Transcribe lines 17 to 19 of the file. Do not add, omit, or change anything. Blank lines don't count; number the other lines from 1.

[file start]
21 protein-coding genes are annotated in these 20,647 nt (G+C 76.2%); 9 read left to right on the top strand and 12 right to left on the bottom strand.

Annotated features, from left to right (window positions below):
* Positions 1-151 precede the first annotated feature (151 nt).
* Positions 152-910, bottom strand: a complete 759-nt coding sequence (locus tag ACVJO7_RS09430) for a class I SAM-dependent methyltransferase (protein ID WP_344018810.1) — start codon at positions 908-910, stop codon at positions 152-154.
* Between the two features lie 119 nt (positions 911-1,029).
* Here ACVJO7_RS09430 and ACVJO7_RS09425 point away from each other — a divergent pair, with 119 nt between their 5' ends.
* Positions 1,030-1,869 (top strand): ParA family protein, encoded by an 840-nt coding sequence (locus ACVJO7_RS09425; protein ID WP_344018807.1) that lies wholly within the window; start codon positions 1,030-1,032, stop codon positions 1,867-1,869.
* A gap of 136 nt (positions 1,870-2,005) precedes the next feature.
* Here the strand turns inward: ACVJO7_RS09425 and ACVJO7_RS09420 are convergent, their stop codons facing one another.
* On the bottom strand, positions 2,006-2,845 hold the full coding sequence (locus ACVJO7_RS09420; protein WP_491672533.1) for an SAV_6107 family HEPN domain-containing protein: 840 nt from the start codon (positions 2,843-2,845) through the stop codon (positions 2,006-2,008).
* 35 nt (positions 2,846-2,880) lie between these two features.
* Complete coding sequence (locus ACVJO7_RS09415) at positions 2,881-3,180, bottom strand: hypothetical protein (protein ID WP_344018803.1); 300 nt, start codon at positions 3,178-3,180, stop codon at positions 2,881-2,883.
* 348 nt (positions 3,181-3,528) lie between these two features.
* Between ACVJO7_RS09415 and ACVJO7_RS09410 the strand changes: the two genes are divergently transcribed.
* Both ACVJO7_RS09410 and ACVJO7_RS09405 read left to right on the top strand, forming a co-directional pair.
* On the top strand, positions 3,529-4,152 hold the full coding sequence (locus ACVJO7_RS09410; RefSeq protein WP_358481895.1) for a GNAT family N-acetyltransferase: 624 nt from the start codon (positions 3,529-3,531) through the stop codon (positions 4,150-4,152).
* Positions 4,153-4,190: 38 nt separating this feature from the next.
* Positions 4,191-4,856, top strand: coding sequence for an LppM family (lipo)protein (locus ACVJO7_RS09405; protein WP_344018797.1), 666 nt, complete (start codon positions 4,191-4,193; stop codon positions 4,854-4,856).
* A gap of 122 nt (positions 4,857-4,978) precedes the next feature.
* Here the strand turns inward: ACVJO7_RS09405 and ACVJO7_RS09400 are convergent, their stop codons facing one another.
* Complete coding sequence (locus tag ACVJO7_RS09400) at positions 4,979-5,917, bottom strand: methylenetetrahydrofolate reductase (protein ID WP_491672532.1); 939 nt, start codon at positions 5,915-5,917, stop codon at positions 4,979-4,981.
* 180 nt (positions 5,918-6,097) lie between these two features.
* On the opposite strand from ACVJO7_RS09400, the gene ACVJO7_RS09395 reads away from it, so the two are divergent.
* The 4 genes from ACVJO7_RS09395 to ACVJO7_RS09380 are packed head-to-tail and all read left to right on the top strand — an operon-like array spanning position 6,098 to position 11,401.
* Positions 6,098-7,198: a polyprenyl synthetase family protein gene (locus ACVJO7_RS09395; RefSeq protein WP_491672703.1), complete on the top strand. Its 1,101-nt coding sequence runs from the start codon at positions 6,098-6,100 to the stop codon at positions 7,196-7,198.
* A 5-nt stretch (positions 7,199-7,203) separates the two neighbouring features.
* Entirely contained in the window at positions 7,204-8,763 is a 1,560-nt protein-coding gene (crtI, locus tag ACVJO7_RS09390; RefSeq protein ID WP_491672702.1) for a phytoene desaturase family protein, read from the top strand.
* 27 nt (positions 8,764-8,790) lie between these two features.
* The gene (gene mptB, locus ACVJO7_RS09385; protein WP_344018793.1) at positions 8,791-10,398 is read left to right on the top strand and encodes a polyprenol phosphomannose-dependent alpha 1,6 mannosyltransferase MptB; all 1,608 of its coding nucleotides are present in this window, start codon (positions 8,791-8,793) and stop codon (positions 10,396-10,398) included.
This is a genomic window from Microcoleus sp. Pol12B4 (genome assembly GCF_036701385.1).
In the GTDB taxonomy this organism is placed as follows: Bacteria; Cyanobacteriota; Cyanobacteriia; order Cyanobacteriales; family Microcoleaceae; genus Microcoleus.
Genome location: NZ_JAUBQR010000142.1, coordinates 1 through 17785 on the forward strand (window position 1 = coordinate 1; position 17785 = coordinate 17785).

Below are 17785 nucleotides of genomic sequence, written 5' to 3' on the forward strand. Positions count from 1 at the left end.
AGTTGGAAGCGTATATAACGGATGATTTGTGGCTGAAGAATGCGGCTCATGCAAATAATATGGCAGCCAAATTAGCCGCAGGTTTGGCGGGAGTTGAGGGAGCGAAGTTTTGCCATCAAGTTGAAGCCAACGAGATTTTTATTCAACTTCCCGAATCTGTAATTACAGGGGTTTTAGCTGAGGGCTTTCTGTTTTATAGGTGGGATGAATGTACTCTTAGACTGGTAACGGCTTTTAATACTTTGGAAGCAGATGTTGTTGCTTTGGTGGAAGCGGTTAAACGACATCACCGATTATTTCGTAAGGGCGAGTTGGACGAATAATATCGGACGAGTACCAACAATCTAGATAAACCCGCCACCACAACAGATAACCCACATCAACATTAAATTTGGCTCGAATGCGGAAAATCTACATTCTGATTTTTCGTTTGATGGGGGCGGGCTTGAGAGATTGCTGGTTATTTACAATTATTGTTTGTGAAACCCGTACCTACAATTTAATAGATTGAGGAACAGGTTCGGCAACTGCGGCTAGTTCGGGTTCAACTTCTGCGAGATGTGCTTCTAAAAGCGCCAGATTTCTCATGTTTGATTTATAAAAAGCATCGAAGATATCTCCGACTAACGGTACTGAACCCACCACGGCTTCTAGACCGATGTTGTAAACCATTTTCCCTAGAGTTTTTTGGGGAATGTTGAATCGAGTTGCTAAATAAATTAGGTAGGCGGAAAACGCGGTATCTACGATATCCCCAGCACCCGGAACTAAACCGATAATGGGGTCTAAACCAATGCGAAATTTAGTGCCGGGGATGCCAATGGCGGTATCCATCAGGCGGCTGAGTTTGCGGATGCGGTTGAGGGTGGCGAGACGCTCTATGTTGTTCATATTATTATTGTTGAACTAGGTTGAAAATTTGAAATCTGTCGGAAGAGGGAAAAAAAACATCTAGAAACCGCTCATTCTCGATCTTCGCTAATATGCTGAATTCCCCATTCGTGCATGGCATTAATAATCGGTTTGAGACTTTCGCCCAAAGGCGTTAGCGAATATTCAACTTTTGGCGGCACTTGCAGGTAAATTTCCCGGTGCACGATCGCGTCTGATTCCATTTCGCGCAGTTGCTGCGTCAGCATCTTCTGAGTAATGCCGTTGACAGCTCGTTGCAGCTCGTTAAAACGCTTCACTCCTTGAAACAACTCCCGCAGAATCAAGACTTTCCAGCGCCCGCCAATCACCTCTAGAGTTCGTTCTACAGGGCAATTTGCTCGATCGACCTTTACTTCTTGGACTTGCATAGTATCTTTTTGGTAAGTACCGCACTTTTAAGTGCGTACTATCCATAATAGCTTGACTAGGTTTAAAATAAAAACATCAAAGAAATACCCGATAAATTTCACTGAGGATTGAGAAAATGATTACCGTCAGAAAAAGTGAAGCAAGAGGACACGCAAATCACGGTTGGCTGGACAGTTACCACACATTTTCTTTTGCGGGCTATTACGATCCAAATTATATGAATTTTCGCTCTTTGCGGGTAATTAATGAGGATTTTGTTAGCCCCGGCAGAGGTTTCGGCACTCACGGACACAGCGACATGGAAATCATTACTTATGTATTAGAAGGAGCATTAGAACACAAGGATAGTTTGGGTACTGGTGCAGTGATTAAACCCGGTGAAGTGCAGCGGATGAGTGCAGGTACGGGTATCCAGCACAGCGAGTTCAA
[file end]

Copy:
* Positions 4,153-4,190: 38 nt separating this feature from the next.
* Positions 4,191-4,856, top strand: coding sequence for an LppM family (lipo)protein (locus ACVJO7_RS09405; protein WP_344018797.1), 666 nt, complete (start codon positions 4,191-4,193; stop codon positions 4,854-4,856).
* A gap of 122 nt (positions 4,857-4,978) precedes the next feature.